Midwinter Gathering 2004
We write to you for the first time as Friends for Lesbian, Gay, Bisexual, Transgender and Queer Concerns. We have struggled for the past several years over what to name our community. We are happy to report that we are moving to a place where we are relaxing into the joy of our diverse fellowship.
One hundred and twenty-five Friends, across our generations, gathered at the Burlington Meeting House and Conference Center in Burlington, New Jersey, 13 - 16 Second Month, 2004, under the theme "Inward Work / Outward Mission."
The joy of our community manifested itself in many ways. We experienced the delivery of valentines, the giving and making of gifts, the presence of women sharing the work of their hands and hearts and the sharing of our laughter. Our children danced and played with us, requiring our attention and bringing a renewed vision of our lives. We felt and rejoiced at the increased presence and leadership of young adults in our midst. We practiced how to be with, and care for one another.
Many Friends experienced a renewal and diverse depth to our spiritual sharing, in worship, in workshops, in conversation and in fun. Our worship was strong and varied from nearly silent to rich vocal ministry.
As we experienced the warmth and spiritual depth and affirmation of our community, feeling our gifts named and used and appreciated, we were reminded that God loves us as we are. God calls us to use our talents and experience to do Love's work in the world. Our keynote speaker Tracye Peterson called on us to receive the good news that God loves us deeply and asked if we were prepared to accept God's invitation to dance with Her/Him.
We learned that understanding our pain and being in touch with our tender places is part of our inward work to prepare us for our further ministry and witness to the world.
One of the recurring images that Friends noted in our experience of the weekend was that of the wounded healer. We are challenged to do the inward work of exploring and expressing our own woundedness as the opening through which we learn to experience the pain of the world. We awaken our deep compassion for all wounded people - even those who wound us.
With grace and humor Lamar Matthews spoke to us of his experience with the withdrawal of his invitation to serve in leadership in the 2002 Friends United Meeting Triennial. We were heartened by the continuing work of Baltimore Yearly Meeting's response but remain aware of the continuing wounding that gay, lesbian, bisexual, transgender and queer Friends suffer at the hands of our own Religious Society of Friends.
We celebrated the events of our lives: weddings - new and to come -, births and other transitions. Several Friends shared the pain of being unable to share their lives with family who do not accept them as God made us.
Peterson Toscano shared his truth with us in a humorous and poignant performance piece dramatizing his struggle for self-knowledge in a residential program to transform homosexuals into "ex-Gay Christians." He portrayed the journey of denial and conformist death to the inevitable triumph of the Spirit that affirms the truth of who we are and calls us to dance with God as we are.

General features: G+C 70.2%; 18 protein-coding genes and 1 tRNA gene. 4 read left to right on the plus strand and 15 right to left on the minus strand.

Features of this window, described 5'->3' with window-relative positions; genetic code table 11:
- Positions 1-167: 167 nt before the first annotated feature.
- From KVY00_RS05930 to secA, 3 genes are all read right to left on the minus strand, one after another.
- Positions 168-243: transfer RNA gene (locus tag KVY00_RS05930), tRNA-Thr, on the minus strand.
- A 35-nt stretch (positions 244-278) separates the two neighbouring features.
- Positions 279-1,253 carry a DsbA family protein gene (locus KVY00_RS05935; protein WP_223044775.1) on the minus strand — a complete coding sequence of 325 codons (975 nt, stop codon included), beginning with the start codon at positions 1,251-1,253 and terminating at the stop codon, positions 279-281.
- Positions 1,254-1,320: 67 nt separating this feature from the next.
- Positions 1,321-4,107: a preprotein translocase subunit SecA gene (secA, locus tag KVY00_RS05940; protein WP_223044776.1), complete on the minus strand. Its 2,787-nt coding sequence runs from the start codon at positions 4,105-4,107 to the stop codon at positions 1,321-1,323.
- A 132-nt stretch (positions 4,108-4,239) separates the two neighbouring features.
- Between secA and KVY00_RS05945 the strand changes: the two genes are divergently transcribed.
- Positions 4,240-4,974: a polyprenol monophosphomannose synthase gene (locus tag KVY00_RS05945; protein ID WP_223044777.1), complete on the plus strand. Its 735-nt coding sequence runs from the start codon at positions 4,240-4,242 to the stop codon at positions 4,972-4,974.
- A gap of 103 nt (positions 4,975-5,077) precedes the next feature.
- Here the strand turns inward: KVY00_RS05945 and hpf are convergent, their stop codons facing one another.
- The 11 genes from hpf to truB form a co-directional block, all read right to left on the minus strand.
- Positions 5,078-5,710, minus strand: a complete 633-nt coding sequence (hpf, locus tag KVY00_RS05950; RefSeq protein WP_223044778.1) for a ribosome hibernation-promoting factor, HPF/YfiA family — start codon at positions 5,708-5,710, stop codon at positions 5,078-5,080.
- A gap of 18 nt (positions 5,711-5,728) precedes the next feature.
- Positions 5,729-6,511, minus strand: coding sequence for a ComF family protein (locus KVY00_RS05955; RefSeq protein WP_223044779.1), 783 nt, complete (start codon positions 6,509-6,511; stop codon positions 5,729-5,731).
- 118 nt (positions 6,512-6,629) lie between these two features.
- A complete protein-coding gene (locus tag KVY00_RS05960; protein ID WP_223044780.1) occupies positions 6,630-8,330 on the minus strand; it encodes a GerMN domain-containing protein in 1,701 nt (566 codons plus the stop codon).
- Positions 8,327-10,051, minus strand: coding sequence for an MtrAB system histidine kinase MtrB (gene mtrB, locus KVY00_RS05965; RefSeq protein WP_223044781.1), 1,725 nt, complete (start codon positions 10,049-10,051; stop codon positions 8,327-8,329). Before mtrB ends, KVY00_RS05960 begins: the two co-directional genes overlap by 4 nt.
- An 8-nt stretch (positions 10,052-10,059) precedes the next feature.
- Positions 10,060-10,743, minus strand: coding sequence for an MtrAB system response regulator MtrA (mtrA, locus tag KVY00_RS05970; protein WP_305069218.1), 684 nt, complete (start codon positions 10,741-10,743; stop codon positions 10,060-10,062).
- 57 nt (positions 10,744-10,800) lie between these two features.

In her keynote, Tracye Peterson reminded us that the liberation we all yearn for always takes struggle. She urged us to prepare ourselves for ministry by using our awareness of our own oppression to notice and pay attention to the oppression of others. She asked us to look for openings as they occur and to use our creative imagination to accept God's invitation to partner with us to bring about a just and merciful world.
Reminded in our morning Bible study (in I Corinthians 12) with Tracye Peterson that "we are all baptized into one body" and that "when one member suffers all members suffer with it," Friends gathered in worship with attention to Racial Healing on First Day evening to acknowledge how our Blessed Community is diminished when we are divided along racial lines, or unconscious to each others' pain. In worship, we prayed for faithfulness and patience to persevere in ending racism's power over us. Many of us also prayed for guidance to know when and how to use the power of our white privilege in the service of racial justice.
An opening that has come to us as a community is an invitation to join the Pendle Hill Peace Network. We agreed to join the Network recognizing that we have gifts to give in the service of peace through the Network, including our diversity and our own experience with violence and our struggle in response to it.
Our time together in this place-both historic and recently renewed and rededicated-allowed us to do our inward work as a community. As we go forward in the love of God, we call to your attention our outward mission: "It is our hope to offer an oasis to those who have been spurned by the world at large. We are learning that radical inclusion and radical love bring further light to Quaker testimony and life."
In the light,
Petra Doan and Charlie Layman
Co-clerks, Friends for Lesbian, Gay, Bisexual, Transgender, and Queer Concerns